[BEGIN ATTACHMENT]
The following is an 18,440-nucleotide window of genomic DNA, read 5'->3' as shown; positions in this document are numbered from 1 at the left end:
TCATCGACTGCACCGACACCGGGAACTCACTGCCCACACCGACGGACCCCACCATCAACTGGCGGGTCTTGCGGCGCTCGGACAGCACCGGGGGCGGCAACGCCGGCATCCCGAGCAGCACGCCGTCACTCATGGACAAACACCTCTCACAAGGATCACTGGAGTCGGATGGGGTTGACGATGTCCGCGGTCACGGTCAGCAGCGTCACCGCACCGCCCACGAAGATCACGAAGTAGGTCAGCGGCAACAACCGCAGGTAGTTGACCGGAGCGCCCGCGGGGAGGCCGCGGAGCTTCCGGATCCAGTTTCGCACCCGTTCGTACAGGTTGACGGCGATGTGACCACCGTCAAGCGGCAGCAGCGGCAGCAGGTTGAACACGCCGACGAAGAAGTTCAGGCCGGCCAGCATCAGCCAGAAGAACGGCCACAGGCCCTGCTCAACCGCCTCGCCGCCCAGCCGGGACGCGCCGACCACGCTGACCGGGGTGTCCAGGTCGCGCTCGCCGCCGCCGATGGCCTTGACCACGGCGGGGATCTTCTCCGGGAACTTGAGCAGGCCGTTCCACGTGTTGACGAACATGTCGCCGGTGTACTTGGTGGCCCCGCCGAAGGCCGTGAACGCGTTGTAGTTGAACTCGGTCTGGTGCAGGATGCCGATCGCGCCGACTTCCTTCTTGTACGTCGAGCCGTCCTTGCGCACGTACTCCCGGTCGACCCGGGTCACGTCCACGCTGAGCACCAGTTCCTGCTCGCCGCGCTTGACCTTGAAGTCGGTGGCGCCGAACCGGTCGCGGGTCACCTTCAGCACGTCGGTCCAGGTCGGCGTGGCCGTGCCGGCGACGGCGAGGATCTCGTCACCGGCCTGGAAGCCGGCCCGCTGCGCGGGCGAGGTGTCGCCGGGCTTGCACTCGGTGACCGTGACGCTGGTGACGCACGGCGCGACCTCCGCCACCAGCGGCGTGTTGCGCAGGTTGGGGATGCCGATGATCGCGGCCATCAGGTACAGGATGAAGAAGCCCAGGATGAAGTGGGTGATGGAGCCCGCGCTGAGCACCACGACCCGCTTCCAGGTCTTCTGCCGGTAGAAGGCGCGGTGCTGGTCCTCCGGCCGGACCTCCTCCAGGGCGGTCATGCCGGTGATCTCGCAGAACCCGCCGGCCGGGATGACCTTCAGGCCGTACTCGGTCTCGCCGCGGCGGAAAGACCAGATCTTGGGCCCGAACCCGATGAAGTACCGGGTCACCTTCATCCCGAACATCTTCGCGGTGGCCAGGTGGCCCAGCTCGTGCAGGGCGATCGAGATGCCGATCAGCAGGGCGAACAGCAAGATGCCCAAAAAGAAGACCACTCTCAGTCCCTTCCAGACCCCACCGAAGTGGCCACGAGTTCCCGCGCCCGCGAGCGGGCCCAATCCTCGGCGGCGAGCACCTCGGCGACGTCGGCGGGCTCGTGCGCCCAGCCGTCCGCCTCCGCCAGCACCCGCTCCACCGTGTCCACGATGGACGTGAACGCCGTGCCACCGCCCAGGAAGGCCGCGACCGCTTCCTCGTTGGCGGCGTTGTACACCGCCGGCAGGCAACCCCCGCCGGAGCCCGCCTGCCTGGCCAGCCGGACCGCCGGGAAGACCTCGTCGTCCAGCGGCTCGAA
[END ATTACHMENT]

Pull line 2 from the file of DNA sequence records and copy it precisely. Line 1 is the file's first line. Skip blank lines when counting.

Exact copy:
TCATCGACTGCACCGACACCGGGAACTCACTGCCCACACCGACGGACCCCACCATCAACTGGCGGGTCTTGCGGCGCTCGGACAGCACCGGGGGCGGCAACGCCGGCATCCCGAGCAGCACGCCGTCACTCATGGACAAACACCTCTCACAAGGATCACTGGAGTCGGATGGGGTTGACGATGTCCGCGGTCACGGTCAGCAGCGTCACCGCACCGCCCACGAAGATCACGAAGTAGGTCAGCGGCAACAACCGCAGGTAGTTGACCGGAGCGCCCGCGGGGAGGCCGCGGAGCTTCCGGATCCAGTTTCGCACCCGTTCGTACAGGTTGACGGCGATGTGACCACCGTCAAGCGGCAGCAGCGGCAGCAGGTTGAACACGCCGACGAAGAAGTTCAGGCCGGCCAGCATCAGCCAGAAGAACGGCCACAGGCCCTGCTCAACCGCCTCGCCGCCCAGCCGGGACGCGCCGACCACGCTGACCGGGGTGTCCAGGTCGCGCTCGCCGCCGCCGATGGCCTTGACCACGGCGGGGATCTTCTCCGGGAACTTGAGCAGGCCGTTCCACGTGTTGACGAACATGTCGCCGGTGTACTTGGTGGCCCCGCCGAAGGCCGTGAACGCGTTGTAGTTGAACTCGGTCTGGTGCAGGATGCCGATCGCGCCGACTTCCTTCTTGTACGTCGAGCCGTCCTTGCGCACGTACTCCCGGTCGACCCGGGTCACGTCCACGCTGAGCACCAGTTCCTGCTCGCCGCGCTTGACCTTGAAGTCGGTGGCGCCGAACCGGTCGCGGGTCACCTTCAGCACGTCGGTCCAGGTCGGCGTGGCCGTGCCGGCGACGGCGAGGATCTCGTCACCGGCCTGGAAGCCGGCCCGCTGCGCGGGCGAGGTGTCGCCGGGCTTGCACTCGGTGACCGTGACGCTGGTGACGCACGGCGCGACCTCCGCCACCAGCGGCGTGTTGCGCAGGTTGGGGATGCCGATGATCGCGGCCATCAGGTACAGGATGAAGAAGCCCAGGATGAAGTGGGTGATGGAGCCCGCGCTGAGCACCACGACCCGCTTCCAGGTCTTCTGCCGGTAGAAGGCGCGGTGCTGGTCCTCCGGCCGGACCTCCTCCAGGGCGGTCATGCCGGTGATCTCGCAGAACCCGCCGGCCGGGATGACCTTCAGGCCGTACTCGGTCTCGCCGCGGCGGAAAGACCAGATCTTGGGCCCGAACCCGATGAAGTACCGGGTCACCTTCATCCCGAACATCTTCGCGGTGGCCAGGTGGCCCAGCTCGTGCAGGGCGATCGAGATGCCGATCAGCAGGGCGAACAGCAAGATGCCCAAAAAGAAGACCACTCTCAGTCCCTTCCAGACCCCACCGAAGTGGCCACGAGTTCCCGCGCCCGCGAGCGGGCCCAATCCTCGGCGGCGAGCACCTCGGCGACGTCGGCGGGCTCGTGCGCCCAGCCGTCCGCCTCCGCCAGCACCCGCTCCACCGTGTCCACGATGGACGTGAACGCCGTGCCACCGCCCAGGAAGGCCGCGACCGCTTCCTCGTTGGCGGCGTTGTACACCGCCGGCAGGCAACCCCCGCCGGAGCCCGCCTGCCTGGCCAGCCGGACCGCCGGGAAGACCTCGTCGTCCAGCGGCTCGAA